Mesenchymal stem cells
Human mesenchymal stem cells (hMSC) were purchased from Cambrex (Cambrex Bio Science, Verviers, Belgium). For seeding, subculturing and differentiation the instructions and the chemicals of the manufacturer were followed.
Briefly, the cryopreserved cells were quickly thawed at 37°C, diluted with mesenchymal stem cell growth medium, centrifuged, resuspended in medium and seeded at a density of 5000 cells/cm2. Three days after plating the cells were fed. After 6 or 7 days the cells were nearly confluent and were detached with trypsin-EDTA.
For mechanical stimulation the cells were seeded onto polycarbonate carriers at a density of 50000 cells/cm2. The cells were maintained in complete osteogenesis induction medium containing dexamethasone, ascorbic acid and β-glycerophosphate. The media was changed every three days.
Application of mechanical stress
The application of mechanical stress on the cells was conducted with a specially designed 4-point bending device . With this instrument the cell layer on the polycarbonate carrier was subjected to homogeneously distributed uniaxial bending stimuli. The applied uniaxial bending stimuli were measured in strain. Strain is the quotient of the difference of the length of the surface with and without application of bending stimuli divided by the length without the stimulus (1.000 μstrain equal an elongation of 0,1%, 10.000 μstrain equal an elongation of 1%). The applied values were 0 and 2.000 μstrain. For the duration of the experiment the twist was applied at 200 cycles per day at a frequency of 1 Hz. The application of mechanical stress started 3 days after the cells were seeded onto the carriers. Control cultures were maintained under identical culture conditions without mechanical stimulation.
The bound calcium was determined spectroscopically. After decanting the medium the cell-layer was washed twice with PBS (pH 7.4). To dissolve the mineral 4 ml 0.1 M HCl were added. The calcium concentration was measured spectroscopically at 600 nm by using a calorimetric assay (Arsenazo III, Sigma-Aldrich, München, Germany) and a standard solution containing calcium (10 mg/dl Calcium, München, Sigma-Aldrich, Germany) for calibration.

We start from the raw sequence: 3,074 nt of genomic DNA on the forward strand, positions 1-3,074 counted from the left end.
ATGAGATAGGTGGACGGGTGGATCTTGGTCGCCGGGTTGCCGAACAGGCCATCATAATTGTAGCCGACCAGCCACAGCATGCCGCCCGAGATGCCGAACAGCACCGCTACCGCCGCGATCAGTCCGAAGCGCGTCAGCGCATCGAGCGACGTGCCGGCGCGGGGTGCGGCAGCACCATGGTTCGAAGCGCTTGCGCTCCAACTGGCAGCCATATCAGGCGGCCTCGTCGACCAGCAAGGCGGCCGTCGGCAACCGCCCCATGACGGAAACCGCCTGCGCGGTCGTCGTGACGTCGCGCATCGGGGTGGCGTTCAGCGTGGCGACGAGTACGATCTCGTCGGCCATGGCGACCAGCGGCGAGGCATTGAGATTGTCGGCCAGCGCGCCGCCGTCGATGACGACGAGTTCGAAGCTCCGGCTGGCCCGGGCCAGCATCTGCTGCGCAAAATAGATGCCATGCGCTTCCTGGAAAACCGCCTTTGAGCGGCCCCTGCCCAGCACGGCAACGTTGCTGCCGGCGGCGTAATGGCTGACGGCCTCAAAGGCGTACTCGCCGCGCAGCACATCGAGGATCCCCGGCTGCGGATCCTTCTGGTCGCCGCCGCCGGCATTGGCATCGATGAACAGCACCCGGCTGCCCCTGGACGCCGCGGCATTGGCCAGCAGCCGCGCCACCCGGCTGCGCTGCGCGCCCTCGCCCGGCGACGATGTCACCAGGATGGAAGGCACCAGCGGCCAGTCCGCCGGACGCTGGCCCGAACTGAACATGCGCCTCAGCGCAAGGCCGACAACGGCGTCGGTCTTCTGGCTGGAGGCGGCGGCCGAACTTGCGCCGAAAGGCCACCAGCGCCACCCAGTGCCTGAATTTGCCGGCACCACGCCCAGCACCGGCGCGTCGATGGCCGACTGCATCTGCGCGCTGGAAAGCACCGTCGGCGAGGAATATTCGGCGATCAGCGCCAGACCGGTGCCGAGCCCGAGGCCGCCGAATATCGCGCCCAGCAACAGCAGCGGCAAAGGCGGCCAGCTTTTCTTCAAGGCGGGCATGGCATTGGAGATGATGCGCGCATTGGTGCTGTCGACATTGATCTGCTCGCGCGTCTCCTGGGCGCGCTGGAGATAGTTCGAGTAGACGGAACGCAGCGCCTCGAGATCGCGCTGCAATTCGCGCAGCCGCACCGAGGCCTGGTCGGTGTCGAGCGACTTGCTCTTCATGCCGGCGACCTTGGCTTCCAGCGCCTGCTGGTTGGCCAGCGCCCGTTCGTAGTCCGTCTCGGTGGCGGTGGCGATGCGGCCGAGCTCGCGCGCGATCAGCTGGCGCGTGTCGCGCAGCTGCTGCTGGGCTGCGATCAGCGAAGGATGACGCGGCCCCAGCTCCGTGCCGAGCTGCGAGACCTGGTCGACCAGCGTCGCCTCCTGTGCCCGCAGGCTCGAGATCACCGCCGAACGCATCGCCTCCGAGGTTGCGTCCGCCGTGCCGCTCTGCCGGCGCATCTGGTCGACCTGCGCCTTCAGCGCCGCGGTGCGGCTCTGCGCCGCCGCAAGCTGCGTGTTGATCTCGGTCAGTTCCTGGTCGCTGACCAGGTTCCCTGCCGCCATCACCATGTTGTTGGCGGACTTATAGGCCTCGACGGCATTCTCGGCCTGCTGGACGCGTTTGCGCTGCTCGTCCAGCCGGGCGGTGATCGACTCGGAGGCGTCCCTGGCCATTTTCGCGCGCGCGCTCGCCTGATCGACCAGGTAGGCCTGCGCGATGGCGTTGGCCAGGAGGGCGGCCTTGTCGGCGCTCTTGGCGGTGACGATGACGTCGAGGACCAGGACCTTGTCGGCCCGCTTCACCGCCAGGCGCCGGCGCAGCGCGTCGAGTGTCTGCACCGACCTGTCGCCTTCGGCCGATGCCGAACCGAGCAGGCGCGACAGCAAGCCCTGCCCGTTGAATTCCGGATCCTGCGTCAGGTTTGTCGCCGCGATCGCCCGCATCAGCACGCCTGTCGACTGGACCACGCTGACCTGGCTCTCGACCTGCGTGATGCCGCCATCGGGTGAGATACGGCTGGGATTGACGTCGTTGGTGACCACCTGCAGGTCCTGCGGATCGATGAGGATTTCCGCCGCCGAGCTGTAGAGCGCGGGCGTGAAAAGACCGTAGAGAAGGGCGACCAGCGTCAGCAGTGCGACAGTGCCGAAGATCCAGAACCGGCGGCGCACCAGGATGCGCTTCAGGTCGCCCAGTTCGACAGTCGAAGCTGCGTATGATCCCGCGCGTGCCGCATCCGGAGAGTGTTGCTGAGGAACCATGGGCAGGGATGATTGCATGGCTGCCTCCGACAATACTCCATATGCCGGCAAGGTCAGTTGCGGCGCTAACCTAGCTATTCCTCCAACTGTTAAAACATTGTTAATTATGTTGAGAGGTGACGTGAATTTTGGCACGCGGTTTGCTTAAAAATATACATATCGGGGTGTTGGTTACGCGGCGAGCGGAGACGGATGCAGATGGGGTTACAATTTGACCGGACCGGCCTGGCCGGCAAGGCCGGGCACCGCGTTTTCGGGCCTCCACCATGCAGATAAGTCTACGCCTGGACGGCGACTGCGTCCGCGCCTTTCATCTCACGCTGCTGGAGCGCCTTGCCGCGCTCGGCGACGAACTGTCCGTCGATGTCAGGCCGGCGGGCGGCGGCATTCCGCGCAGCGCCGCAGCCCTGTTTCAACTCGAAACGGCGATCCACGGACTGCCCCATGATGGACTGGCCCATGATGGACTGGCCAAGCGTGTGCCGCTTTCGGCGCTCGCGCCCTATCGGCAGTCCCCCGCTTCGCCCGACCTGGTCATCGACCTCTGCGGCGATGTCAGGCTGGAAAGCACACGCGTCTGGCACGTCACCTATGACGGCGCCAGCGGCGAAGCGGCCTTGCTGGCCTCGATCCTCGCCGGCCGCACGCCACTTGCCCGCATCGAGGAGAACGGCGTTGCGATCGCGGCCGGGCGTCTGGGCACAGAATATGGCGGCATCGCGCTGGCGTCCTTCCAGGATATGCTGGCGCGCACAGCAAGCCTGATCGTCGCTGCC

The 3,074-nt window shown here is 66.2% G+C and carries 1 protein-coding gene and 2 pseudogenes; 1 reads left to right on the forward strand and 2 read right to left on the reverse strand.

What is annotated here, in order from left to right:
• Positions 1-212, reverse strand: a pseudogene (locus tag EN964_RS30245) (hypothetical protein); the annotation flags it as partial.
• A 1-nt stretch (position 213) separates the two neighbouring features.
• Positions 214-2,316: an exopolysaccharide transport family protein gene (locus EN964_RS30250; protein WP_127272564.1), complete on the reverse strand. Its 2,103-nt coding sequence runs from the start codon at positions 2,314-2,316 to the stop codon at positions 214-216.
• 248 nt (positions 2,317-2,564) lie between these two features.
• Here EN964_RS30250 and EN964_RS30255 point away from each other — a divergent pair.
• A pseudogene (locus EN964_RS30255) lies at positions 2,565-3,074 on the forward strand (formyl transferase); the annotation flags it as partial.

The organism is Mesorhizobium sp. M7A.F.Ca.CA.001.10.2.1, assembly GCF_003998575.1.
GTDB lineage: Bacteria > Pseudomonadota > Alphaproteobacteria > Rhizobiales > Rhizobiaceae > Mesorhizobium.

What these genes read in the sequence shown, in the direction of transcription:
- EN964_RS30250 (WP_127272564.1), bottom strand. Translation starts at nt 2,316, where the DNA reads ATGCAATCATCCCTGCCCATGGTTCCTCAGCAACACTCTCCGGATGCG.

The cell layer was washed twice with PBS (pH 7.4), fixed for 10 min with 100% methanol at -20°C and left to air dry. For assessment of the expression of proteins the following antibodies were applied: monoclonal anti-osteocalcin and anti-osteonectin (Takara Biochemical Europe S.A., Gennevielliers, France) and polyclonal anti-collagen type I (BioTrend Chemikalien GmbH, Köln, Germany), and monoclonal anti-CD 90 (BD Biosciences, Heidelberg, Germany). Fluorochrome-conjugated secondary antibodies (Mobitec GmbH, Göttingen, Germany) were used for staining.
The cell layers were processed as above (Immunfluorescence) with the exception that a peroxidase labeled DAKO Envision detection system (DAKO, Diagnostics AG, Hamburg, Germany) with AEC as substrate was used instead of the fluorochrome-conjugated secondary antibodies. For assessment of the expression of proteins the following antibodies were applied: polyclonal anti-collagen II (Quartett Immundiagnostika und Biotechnologie GmbH, Berlin, Germany), polyclonal anti-collagen I (BioTrend Chemikalien GmbH, Köln, Germany) and monoclonal anti-osteocalcin (Takara Biochemical Europe S.A., Gennevielliers, France). For an overview the cells were stained for 2 min at 60°C with an aqueous solution of Toluidin Blue O 2,5% (w/v).
Means and standard deviations (S.D.) were calculated for descriptive statistical documentation. The unpaired Student's t-test was applied for analytical statistics. A value of p < 0.05 was considered significant.
Mesenchymal stem cells were cultivated for 21 days in osteoinduction medium. Cultured cells were mechanically stimulated 200 times per day with a cyclic uniaxial mechanical stimulus of 2000 μstrain. A control group was maintained under the same culture conditions without mechanical stimulation.
MSC are known to be capable to differentiate into osteoblast-like cells, which respond to physiological mechanical loads in vivo and in vitro [11–13]. The most widely used mechanical stimuli in vitro are cyclic stretch and fluid shear flow . Since the experiments differ in the applied mechanical stimuli (e. g. cyclic uniaxial, cyclic biaxial, fluid flow), the duration, applied forces and frequency of stimulation and in the isolated cell populations comparison of the results is difficult. Studies directly comparing the influence of these parameters are rare [15, 16].